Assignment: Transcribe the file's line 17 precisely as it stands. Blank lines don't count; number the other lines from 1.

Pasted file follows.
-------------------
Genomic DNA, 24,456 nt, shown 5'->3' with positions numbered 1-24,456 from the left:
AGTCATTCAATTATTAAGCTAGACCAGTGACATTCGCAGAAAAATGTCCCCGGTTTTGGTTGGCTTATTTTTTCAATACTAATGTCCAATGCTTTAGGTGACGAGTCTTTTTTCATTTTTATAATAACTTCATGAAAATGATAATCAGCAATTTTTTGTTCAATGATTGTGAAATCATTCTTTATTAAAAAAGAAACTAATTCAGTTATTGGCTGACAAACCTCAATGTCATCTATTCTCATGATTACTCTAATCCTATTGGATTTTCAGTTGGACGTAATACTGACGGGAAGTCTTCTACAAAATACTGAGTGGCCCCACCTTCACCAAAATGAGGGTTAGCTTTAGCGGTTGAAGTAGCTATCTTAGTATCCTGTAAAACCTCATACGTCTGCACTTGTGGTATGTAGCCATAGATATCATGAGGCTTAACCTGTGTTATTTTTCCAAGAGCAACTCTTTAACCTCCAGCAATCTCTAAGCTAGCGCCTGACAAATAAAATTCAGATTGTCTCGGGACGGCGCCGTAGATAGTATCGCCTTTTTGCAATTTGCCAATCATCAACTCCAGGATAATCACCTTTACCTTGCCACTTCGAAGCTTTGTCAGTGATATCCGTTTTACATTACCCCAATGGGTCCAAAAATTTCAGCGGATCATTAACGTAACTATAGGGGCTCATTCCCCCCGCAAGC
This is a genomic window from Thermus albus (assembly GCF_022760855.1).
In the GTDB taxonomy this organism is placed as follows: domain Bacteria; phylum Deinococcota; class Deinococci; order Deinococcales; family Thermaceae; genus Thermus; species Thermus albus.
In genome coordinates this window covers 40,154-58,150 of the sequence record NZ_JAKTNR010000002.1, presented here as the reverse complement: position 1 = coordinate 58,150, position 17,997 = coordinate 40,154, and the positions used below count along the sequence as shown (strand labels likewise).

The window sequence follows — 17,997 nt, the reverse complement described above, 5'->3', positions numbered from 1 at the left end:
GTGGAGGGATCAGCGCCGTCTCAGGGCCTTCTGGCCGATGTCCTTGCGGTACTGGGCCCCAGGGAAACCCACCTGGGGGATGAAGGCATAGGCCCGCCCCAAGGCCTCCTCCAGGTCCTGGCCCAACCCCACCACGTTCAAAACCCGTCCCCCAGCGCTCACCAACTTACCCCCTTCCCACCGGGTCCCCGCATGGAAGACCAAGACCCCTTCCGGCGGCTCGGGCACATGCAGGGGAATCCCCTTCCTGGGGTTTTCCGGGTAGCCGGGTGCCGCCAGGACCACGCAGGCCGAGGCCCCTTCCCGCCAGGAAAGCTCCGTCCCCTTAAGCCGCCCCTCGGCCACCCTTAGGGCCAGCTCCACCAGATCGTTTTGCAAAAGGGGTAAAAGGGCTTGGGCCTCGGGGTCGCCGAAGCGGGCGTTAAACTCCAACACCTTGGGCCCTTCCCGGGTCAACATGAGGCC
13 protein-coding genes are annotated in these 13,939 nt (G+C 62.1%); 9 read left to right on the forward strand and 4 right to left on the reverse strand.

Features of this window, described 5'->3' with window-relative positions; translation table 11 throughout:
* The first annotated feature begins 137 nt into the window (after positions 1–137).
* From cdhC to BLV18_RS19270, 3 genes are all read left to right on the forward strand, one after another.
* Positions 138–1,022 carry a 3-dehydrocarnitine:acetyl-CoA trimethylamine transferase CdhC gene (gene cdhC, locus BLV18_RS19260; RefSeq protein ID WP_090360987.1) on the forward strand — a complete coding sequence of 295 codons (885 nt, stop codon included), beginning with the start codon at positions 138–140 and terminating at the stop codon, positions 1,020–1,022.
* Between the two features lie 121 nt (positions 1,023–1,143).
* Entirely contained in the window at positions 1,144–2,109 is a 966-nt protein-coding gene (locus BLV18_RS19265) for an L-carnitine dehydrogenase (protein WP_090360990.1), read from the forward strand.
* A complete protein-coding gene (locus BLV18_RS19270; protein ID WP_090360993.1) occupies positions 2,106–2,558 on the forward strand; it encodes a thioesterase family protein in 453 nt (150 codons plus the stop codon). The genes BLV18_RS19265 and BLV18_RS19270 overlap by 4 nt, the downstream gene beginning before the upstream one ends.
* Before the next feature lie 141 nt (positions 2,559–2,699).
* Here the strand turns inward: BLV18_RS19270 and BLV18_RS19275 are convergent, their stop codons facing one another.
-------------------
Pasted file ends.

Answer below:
* Here the strand turns inward: BLV18_RS19270 and BLV18_RS19275 are convergent, their stop codons facing one another.